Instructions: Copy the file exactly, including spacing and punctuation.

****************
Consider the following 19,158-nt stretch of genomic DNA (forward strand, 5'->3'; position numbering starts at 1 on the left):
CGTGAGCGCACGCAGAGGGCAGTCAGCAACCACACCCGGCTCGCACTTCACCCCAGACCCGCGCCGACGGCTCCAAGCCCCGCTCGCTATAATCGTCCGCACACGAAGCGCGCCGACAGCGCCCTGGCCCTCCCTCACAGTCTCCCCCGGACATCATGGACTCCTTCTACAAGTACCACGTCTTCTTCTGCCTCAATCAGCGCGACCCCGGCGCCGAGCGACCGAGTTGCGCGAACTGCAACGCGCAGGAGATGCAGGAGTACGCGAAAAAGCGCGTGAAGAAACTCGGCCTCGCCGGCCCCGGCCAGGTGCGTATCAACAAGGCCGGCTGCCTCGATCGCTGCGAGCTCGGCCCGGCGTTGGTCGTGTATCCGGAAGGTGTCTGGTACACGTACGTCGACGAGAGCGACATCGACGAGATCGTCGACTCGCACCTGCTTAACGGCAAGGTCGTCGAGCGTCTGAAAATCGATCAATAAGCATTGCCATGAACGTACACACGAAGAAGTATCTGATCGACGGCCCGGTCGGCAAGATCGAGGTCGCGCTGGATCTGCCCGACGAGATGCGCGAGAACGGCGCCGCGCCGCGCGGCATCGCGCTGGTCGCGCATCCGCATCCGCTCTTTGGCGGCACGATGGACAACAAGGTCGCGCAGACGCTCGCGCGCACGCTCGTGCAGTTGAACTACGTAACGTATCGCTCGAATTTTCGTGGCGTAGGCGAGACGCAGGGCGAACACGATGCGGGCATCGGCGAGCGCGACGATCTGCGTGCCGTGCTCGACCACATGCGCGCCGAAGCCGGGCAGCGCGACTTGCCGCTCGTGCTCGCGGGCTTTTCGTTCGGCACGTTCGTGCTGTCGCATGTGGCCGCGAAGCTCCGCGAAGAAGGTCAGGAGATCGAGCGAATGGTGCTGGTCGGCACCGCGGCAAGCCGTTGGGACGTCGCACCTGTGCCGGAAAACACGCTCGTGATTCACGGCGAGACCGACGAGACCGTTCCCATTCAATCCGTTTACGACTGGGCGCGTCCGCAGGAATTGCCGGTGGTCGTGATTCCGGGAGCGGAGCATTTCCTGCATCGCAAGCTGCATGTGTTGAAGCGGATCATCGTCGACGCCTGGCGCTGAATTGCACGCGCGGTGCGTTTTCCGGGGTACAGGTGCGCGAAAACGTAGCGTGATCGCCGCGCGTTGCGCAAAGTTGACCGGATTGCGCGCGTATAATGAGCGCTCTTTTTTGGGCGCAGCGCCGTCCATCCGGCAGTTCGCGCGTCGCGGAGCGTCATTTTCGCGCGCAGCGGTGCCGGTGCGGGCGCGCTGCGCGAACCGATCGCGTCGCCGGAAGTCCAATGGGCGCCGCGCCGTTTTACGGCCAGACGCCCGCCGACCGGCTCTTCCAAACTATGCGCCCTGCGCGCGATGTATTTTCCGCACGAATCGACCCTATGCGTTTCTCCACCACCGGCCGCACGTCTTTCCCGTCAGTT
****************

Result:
Consider the following 19,158-nt stretch of genomic DNA (forward strand, 5'->3'; position numbering starts at 1 on the left):
CGTGAGCGCACGCAGAGGGCAGTCAGCAACCACACCCGGCTCGCACTTCACCCCAGACCCGCGCCGACGGCTCCAAGCCCCGCTCGCTATAATCGTCCGCACACGAAGCGCGCCGACAGCGCCCTGGCCCTCCCTCACAGTCTCCCCCGGACATCATGGACTCCTTCTACAAGTACCACGTCTTCTTCTGCCTCAATCAGCGCGACCCCGGCGCCGAGCGACCGAGTTGCGCGAACTGCAACGCGCAGGAGATGCAGGAGTACGCGAAAAAGCGCGTGAAGAAACTCGGCCTCGCCGGCCCCGGCCAGGTGCGTATCAACAAGGCCGGCTGCCTCGATCGCTGCGAGCTCGGCCCGGCGTTGGTCGTGTATCCGGAAGGTGTCTGGTACACGTACGTCGACGAGAGCGACATCGACGAGATCGTCGACTCGCACCTGCTTAACGGCAAGGTCGTCGAGCGTCTGAAAATCGATCAATAAGCATTGCCATGAACGTACACACGAAGAAGTATCTGATCGACGGCCCGGTCGGCAAGATCGAGGTCGCGCTGGATCTGCCCGACGAGATGCGCGAGAACGGCGCCGCGCCGCGCGGCATCGCGCTGGTCGCGCATCCGCATCCGCTCTTTGGCGGCACGATGGACAACAAGGTCGCGCAGACGCTCGCGCGCACGCTCGTGCAGTTGAACTACGTAACGTATCGCTCGAATTTTCGTGGCGTAGGCGAGACGCAGGGCGAACACGATGCGGGCATCGGCGAGCGCGACGATCTGCGTGCCGTGCTCGACCACATGCGCGCCGAAGCCGGGCAGCGCGACTTGCCGCTCGTGCTCGCGGGCTTTTCGTTCGGCACGTTCGTGCTGTCGCATGTGGCCGCGAAGCTCCGCGAAGAAGGTCAGGAGATCGAGCGAATGGTGCTGGTCGGCACCGCGGCAAGCCGTTGGGACGTCGCACCTGTGCCGGAAAACACGCTCGTGATTCACGGCGAGACCGACGAGACCGTTCCCATTCAATCCGTTTACGACTGGGCGCGTCCGCAGGAATTGCCGGTGGTCGTGATTCCGGGAGCGGAGCATTTCCTGCATCGCAAGCTGCATGTGTTGAAGCGGATCATCGTCGACGCCTGGCGCTGAATTGCACGCGCGGTGCGTTTTCCGGGGTACAGGTGCGCGAAAACGTAGCGTGATCGCCGCGCGTTGCGCAAAGTTGACCGGATTGCGCGCGTATAATGAGCGCTCTTTTTTGGGCGCAGCGCCGTCCATCCGGCAGTTCGCGCGTCGCGGAGCGTCATTTTCGCGCGCAGCGGTGCCGGTGCGGGCGCGCTGCGCGAACCGATCGCGTCGCCGGAAGTCCAATGGGCGCCGCGCCGTTTTACGGCCAGACGCCCGCCGACCGGCTCTTCCAAACTATGCGCCCTGCGCGCGATGTATTTTCCGCACGAATCGACCCTATGCGTTTCTCCACCACCGGCCGCACGTCTTTCCCGTCAGTT